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TV Execs Talk Faith-Based Programming at Purpose Summit

Top network executives gathered at Variety’s Purpose: The Family Entertainment and Faith-Based Summit at the Four Seasons Beverly Hills on Thursday to discuss whether the word “faith” in TV is still the elephant in the room.

Paradigm agent Michael Van Dyck moderated the panel and posed the question of whether there is still a negative connotation to faith-based entertainment and if content buyers are afraid that faith means lower entertainment quality.

“It’s just having a little faith in the word faith,” Amy Introcaso-Davis, EVP of Programming at the Game Show Network, said.

She explained that this stance will take time for people to get used to, but with the emergence of many successful, faith-based films this year, that question doesn’t seem to be an issue.

Traci Blackwell, VP of Current Programming at The CW went on to say that faith does not just mean religion. “It’s not just a God thing,” she said. “I think what we try to do is sneak those messages in there without being heavy handed about it.”

For The CW, Blackwell discussed new faith-based shows “The Messengers and “Jane the Virgin.”

“It was a space that we had been exploring, and, truthfully, we’ve been looking for things that would resonate with that audience,” said Blackwell. “With the explosion of ‘God’s Not Dead’ and ‘Heaven is For Real,’ it definitely helped move ahead these projects that before had trouble being made.”

She added: “We are not interested in shying away from what people consider to be religious.” Blackwell said The CW wants to provide good storytelling and pose questions for people to talk about, no matter which side they are on.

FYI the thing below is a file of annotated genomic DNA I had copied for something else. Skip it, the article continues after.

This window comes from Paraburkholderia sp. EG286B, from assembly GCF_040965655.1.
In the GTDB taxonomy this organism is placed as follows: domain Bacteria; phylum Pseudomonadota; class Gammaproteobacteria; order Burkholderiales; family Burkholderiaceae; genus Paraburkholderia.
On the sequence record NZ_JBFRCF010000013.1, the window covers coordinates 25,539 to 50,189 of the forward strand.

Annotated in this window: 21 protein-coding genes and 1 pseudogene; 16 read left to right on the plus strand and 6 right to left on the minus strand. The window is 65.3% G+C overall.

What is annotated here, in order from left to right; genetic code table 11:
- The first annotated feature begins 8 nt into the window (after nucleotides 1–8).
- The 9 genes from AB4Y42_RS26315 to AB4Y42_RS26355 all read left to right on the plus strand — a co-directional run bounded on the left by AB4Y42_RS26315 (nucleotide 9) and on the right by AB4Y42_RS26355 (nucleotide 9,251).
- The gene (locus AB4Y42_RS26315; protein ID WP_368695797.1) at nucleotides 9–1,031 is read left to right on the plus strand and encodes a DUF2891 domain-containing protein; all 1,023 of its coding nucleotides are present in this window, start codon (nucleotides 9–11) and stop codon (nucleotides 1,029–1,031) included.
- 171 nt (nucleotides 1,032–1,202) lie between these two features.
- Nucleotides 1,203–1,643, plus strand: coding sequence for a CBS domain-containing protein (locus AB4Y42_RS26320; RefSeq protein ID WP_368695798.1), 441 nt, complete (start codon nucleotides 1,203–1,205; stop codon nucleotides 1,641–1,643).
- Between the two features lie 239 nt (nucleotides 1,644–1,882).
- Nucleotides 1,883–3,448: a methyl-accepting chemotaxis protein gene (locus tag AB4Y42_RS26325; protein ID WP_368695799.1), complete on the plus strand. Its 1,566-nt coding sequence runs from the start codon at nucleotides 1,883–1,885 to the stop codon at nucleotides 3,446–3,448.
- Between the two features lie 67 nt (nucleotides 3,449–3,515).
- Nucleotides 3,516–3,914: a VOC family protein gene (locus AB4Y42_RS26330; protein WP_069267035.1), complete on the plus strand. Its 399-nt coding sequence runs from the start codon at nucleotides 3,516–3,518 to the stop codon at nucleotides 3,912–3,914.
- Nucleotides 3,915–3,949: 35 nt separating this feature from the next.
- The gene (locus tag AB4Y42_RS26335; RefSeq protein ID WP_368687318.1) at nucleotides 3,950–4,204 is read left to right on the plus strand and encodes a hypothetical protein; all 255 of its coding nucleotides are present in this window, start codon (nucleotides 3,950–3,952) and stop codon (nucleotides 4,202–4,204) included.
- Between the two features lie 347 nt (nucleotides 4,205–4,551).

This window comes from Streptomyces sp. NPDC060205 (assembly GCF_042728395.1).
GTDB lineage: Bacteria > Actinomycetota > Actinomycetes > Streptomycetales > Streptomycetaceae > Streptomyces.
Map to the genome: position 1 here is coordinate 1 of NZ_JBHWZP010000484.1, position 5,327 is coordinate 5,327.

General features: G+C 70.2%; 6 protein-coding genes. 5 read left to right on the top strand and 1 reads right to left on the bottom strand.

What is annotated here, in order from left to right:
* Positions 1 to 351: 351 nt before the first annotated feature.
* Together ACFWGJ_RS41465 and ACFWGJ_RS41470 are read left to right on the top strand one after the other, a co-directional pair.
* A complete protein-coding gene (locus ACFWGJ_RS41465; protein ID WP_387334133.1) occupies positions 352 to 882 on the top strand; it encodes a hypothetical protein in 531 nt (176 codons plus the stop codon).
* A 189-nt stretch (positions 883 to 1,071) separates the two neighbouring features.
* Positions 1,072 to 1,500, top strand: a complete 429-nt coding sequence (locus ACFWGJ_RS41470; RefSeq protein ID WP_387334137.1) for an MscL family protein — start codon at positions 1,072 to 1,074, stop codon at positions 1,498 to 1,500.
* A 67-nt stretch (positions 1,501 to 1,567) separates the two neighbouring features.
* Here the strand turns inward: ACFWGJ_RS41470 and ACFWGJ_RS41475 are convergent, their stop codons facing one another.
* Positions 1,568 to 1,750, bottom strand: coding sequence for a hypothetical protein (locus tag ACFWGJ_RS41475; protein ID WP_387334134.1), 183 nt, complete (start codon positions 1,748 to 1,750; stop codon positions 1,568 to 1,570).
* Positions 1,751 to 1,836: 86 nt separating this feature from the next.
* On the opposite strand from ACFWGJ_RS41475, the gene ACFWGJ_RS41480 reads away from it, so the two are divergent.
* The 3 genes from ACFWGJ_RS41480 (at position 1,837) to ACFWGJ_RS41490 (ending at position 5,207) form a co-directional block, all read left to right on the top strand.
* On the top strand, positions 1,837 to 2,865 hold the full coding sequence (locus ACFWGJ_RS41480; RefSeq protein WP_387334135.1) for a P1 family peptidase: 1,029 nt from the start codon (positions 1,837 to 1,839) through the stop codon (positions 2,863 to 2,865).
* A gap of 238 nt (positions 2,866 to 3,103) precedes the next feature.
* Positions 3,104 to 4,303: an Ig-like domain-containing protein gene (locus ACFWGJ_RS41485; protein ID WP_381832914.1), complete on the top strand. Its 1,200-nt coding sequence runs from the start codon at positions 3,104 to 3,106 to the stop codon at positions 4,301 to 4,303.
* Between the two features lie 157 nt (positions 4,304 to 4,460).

At the Hallmark Channel, faith is something the network specifically looks for.

Michelle Vicary, EVP of Programming, Crown Media Family Networks, said, “That is not to say that we don’t have conflicted characters and difficult stories and complex plots. We look to change our audiences in a positive way.”

Vicary believes that entertainment works in cycles, and with the constant dark, sexy and graphic television that has become a trend, programming that is uplifting and inspirational has also become more popular.

Another question being asked is “how flexible we are when we talk about the word ‘faith’?” According to Shana C. Waterman, SVP, Event Series & Multiplatform Programming, Fox Broadcasting Company, shows like “American Idol” are not really considered faith-based, but many contestants talk about their faith and audiences respond to those people.

“It’s very positive that people have freedom to express what they believe in to the world,” Waterman said.

One participant who disagreed was Tom Forman, CEO of Television, Relativity.

For a man who is pitching stories everyday, “faith-based is not the part that I lead with,” he said.

With shows like “American Bible Challenge” and “Extreme Makeover: Home Edition” produced by Relativity, Forman said they are succeeding because he can promise buyers that the show will be entertaining first and not wear faith on its sleeve. “The genre really hasn’t exploded,” he said.

Over at CBS, Stacy Mandelberg, VP of Limited Series and Event Programming explained, “For us, it’s actually a bonus. If the story is good, then the faith is just an extra layer.”

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